is one of the most commonly studied bacteria in the world, ubiquitous in almost every type of soil in the United States. This bacterium is considered a “benign organism” by the EPA
since it does not cause disease in humans, animals, or plants. So why study B. subtilis
if it does not pose a threat to us? Not only is it harmless, but some of its unique qualities could actually provide clinical therapeutic options like antibiotics, anti-cancer drugs, and more.
Microbiologist Dr. Elizabeth Shank
leads a lab of six researchers at the University of North Carolina at Chapel Hill, with their investigations all revolving around B. subtilis
. The overarching themes that Shank and her group aim to understand are how bacteria signal through secreted chemical compounds and what impact these interactions have on neighboring microbes.
Shank studies B. subtilis
because of its unique ability to differentiate into different cell fates depending on signals from neighboring bacteria, reminiscent of the way that human body cells differentiate during early development. She explains it like this: “In humans, cellular differentiation may result in muscle cells, liver cells, or brain cells; in B. subtilis
, differentiation can result in the formation of environmentally resistant spores, biofilms (bacterial cells stuck to a surface), or swimming cells.”
Since many scientists have studied and currently study B. subtilis
, a lot is known about how it regulates its physiology and metabolism. Shank says that the availability of resources makes it “easy to do genetics and knock out genes.” This manipulation of bacterial genetics is a great way to see which regulatory pathways get activated and turn on the different cell fates that B. subtilis
is capable of reaching.
Shank’s lab has been capitalizing on the opportunity to look for signals from other bacteria in the soil that stimulate or inhibit B. subtilis’
ability to differentiate into multiple different cell fates. One project in the Shank lab consists of finding metabolites produced by soil bacteria that affect sporulation in B. subtilis
. Identifying such chemical signals could have clinical therapeutic applications if they also affect the behavior of important pathogens that sporulate, such as Clostridium difficile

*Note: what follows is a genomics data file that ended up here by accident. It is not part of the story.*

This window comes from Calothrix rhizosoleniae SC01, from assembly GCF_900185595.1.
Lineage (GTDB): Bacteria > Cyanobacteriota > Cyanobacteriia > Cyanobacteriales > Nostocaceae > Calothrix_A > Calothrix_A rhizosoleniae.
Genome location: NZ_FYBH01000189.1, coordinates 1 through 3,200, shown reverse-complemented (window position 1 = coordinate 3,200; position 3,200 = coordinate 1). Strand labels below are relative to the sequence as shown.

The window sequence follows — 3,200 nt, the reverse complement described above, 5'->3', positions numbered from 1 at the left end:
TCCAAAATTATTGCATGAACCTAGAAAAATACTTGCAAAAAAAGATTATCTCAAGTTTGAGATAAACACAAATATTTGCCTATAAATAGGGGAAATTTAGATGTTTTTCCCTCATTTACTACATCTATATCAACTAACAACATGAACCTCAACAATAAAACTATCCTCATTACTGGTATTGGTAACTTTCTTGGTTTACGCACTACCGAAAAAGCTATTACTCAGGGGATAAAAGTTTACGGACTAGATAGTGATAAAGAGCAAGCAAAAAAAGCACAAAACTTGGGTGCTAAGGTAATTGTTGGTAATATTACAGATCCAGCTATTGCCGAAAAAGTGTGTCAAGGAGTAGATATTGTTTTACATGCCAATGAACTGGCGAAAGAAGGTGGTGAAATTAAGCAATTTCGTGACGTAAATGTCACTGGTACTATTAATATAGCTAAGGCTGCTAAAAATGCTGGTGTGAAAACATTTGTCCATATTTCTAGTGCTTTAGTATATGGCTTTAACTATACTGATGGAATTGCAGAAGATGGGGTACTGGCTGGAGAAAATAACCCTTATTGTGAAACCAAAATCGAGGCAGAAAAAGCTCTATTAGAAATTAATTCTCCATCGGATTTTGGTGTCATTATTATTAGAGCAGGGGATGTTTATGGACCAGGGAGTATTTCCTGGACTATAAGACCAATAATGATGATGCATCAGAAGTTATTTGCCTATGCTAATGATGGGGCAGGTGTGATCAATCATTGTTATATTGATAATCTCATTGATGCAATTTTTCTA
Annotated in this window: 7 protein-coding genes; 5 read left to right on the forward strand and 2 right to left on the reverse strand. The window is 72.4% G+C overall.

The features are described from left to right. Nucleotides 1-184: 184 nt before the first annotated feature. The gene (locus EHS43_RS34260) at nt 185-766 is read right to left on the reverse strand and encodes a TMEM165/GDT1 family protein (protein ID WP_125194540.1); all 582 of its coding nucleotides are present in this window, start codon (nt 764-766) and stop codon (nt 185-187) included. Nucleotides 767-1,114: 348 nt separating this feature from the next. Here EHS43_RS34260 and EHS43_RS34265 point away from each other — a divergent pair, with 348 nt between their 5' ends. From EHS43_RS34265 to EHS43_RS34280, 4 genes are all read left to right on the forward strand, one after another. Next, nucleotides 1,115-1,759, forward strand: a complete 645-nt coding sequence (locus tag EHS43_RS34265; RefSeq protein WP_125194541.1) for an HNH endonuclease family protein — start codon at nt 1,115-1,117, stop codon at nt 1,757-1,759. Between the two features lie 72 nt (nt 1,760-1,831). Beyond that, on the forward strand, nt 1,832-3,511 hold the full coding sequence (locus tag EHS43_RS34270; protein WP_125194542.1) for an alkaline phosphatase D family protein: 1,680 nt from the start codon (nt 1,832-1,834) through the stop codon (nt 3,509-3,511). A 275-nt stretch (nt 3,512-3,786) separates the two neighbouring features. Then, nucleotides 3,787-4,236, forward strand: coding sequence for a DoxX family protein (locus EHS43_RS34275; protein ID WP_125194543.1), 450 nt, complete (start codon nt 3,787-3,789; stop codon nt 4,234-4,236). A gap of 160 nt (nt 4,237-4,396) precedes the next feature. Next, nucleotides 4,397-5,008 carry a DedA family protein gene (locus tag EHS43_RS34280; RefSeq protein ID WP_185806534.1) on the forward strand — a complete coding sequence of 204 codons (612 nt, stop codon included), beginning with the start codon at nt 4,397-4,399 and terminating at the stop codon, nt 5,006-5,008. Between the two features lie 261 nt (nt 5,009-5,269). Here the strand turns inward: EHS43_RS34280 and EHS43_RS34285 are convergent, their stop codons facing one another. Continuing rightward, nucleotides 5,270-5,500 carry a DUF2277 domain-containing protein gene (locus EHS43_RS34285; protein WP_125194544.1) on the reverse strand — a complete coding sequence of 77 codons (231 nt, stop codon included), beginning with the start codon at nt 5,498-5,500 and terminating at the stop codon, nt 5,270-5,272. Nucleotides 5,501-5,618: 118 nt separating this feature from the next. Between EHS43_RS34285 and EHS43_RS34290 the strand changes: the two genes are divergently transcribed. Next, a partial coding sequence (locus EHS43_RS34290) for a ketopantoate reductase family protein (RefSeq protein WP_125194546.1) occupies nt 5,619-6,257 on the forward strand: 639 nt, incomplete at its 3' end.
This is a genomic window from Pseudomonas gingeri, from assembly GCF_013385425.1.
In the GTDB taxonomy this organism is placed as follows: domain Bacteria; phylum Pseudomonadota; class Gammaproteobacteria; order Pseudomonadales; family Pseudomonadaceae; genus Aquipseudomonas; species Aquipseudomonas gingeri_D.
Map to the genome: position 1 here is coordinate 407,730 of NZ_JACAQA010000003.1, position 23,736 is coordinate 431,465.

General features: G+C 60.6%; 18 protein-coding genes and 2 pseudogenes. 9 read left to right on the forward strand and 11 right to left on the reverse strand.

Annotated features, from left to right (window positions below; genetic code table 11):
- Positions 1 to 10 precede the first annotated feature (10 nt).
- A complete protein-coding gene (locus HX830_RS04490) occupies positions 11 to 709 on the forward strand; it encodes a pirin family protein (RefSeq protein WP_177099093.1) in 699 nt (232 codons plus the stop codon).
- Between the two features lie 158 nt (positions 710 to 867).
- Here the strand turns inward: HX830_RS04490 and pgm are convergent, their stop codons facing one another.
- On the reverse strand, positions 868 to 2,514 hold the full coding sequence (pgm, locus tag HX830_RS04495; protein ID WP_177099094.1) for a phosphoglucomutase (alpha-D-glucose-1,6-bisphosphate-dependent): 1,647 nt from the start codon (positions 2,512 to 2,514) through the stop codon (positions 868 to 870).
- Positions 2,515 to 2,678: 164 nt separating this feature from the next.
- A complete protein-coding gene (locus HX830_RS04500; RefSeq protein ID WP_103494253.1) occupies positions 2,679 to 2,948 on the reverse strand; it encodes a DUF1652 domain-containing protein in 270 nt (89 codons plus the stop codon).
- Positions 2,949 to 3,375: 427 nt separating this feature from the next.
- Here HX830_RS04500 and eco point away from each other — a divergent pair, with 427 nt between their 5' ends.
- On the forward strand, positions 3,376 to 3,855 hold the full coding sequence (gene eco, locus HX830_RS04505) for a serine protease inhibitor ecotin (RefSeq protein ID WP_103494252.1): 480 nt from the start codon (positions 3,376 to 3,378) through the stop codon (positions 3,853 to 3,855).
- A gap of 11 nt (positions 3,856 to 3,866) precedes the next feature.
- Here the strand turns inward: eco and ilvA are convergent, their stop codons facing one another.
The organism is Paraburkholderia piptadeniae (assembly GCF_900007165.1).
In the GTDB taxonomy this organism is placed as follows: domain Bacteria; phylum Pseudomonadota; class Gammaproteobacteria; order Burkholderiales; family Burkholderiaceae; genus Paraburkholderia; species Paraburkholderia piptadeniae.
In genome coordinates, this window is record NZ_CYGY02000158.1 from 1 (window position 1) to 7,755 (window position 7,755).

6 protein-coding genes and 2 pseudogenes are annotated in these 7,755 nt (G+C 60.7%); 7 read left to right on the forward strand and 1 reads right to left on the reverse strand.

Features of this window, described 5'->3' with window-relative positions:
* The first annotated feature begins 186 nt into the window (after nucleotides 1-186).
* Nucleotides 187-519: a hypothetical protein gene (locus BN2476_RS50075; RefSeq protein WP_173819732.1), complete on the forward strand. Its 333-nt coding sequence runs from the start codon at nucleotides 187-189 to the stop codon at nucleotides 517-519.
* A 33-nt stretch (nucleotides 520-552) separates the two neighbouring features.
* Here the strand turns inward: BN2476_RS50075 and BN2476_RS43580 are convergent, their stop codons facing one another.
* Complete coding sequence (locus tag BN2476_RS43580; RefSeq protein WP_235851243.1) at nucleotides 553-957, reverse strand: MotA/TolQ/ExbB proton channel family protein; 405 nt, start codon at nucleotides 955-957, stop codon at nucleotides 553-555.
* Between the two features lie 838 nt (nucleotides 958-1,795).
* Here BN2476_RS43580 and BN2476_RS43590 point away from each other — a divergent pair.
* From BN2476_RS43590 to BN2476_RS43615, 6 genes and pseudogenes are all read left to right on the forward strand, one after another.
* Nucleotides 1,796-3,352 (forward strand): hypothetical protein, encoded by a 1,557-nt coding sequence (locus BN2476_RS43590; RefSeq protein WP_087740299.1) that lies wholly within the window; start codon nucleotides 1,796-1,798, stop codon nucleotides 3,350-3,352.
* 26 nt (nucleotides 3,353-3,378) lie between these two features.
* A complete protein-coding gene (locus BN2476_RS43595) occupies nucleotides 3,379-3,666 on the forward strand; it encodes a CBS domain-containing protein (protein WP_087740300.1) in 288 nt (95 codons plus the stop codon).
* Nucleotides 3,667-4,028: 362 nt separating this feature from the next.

. C. difficile
is a bacterium that causes many healthcare-associated infections, causing diarrhea, fever and other medical problems, and is often associated with antibiotic resistance (CDC
). Thus, Shank suggests the possibility that manipulating the biology of bacteria may be useful in the clinic. “We can find ways that don’t just kill, but actually change the behavior of bacteria,” Shanks says. If we can find compounds that don’t alter the ability of C. difficile
to exist somewhere but prevent it from forming toxins, people aren’t going to get sick, even if it’s present.” The biological manipulation that Shank is suggesting would reduce the risk of increasing bacterial resistance and yield positive therapeutic outcomes.
These studies could also lead to the discovery of new antibiotics. “70% of the antibiotics used in the clinic are actually from bacteria,” Shank reminds us.
In addition, bacterial compounds can also act as anti-cancer or anti-fungal drugs. However, Shank also points out that “bacteria don’t get cancer – they’re doing something else with these metabolites.” This information is useful because it means that in her lab, researchers can indirectly screen for these helpful metabolites by screening for compounds that may also stimulate sporulating or biofilm formation. Again, B. subtilis
is the perfect agent to do these screens because a lot is known about its genetics and how it differentiates.
Currently, Shank’s lab is working on expanding their soil screens, looking for organisms in the dirt that impact B. subtilis
differentiation. Using a laboratory technique called mass spectrometry, Shank can obtain spatial pictures of how compounds are distributed across bacteria growing on a surface, allowing her group to identify novel metabolites that bacteria produce when they are growing together. In addition, her lab uses a transparent soil system to visualize better how the bacterial communities are interacting. “Bacteria are extremely tiny, so we need to view them at the scale at which they truly live,” Shank explains.
Ultimately, Shank’s research projects on the impact of chemical signals in the microbial soil community of B. subtilis
are very promising. A lot of scientists study B. subtilis
, but most are interested in internal regulation of its genes and proteins. Shank is able to find a “nice niche” where her group not only has plenty of tools with which to study B. subtilis
but also room to breathe while focusing on their unique projects. While most of her group is performing basic science aimed at trying to dissect the details of these bacterial interactions in the natural world, Shank also has an exciting opportunity to find novel, potentially life-changing metabolites for use in the clinic. Even if B. subtilis
were to interact with something in the lab that it doesn’t normally see in nature, if the experiment produces a useful compound with therapeutic qualities, then the experiment would be a success. There are many things to look forward to as Shank and her lab continue their research in this area.